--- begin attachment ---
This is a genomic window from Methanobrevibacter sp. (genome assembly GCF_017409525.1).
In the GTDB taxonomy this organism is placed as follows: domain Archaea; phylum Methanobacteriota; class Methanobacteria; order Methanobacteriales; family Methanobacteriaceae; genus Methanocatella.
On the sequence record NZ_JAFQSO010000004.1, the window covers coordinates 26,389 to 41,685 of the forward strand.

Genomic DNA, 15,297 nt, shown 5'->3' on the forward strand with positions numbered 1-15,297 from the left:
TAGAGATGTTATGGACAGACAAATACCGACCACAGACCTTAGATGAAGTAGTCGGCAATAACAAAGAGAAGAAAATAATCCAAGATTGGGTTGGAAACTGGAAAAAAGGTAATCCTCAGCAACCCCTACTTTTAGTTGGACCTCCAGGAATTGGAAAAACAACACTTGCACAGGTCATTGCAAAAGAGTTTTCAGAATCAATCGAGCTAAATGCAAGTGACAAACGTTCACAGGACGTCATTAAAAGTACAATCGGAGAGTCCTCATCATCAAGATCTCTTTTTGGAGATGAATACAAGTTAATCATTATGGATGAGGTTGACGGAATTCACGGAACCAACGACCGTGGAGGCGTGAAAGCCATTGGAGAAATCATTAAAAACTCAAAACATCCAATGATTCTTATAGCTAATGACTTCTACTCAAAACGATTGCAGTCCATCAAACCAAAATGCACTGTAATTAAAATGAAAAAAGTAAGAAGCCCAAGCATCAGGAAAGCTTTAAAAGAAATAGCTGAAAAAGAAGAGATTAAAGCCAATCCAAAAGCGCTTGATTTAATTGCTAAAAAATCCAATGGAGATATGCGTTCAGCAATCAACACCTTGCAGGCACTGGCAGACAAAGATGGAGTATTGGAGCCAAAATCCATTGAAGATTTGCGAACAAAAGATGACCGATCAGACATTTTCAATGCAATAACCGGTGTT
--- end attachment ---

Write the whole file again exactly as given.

This is a genomic window from Methanobrevibacter sp. (genome assembly GCF_017409525.1).
In the GTDB taxonomy this organism is placed as follows: domain Archaea; phylum Methanobacteriota; class Methanobacteria; order Methanobacteriales; family Methanobacteriaceae; genus Methanocatella.
On the sequence record NZ_JAFQSO010000004.1, the window covers coordinates 26,389 to 41,685 of the forward strand.

Genomic DNA, 15,297 nt, shown 5'->3' on the forward strand with positions numbered 1-15,297 from the left:
TAGAGATGTTATGGACAGACAAATACCGACCACAGACCTTAGATGAAGTAGTCGGCAATAACAAAGAGAAGAAAATAATCCAAGATTGGGTTGGAAACTGGAAAAAAGGTAATCCTCAGCAACCCCTACTTTTAGTTGGACCTCCAGGAATTGGAAAAACAACACTTGCACAGGTCATTGCAAAAGAGTTTTCAGAATCAATCGAGCTAAATGCAAGTGACAAACGTTCACAGGACGTCATTAAAAGTACAATCGGAGAGTCCTCATCATCAAGATCTCTTTTTGGAGATGAATACAAGTTAATCATTATGGATGAGGTTGACGGAATTCACGGAACCAACGACCGTGGAGGCGTGAAAGCCATTGGAGAAATCATTAAAAACTCAAAACATCCAATGATTCTTATAGCTAATGACTTCTACTCAAAACGATTGCAGTCCATCAAACCAAAATGCACTGTAATTAAAATGAAAAAAGTAAGAAGCCCAAGCATCAGGAAAGCTTTAAAAGAAATAGCTGAAAAAGAAGAGATTAAAGCCAATCCAAAAGCGCTTGATTTAATTGCTAAAAAATCCAATGGAGATATGCGTTCAGCAATCAACACCTTGCAGGCACTGGCAGACAAAGATGGAGTATTGGAGCCAAAATCCATTGAAGATTTGCGAACAAAAGATGACCGATCAGACATTTTCAATGCAATAACCGGTGTT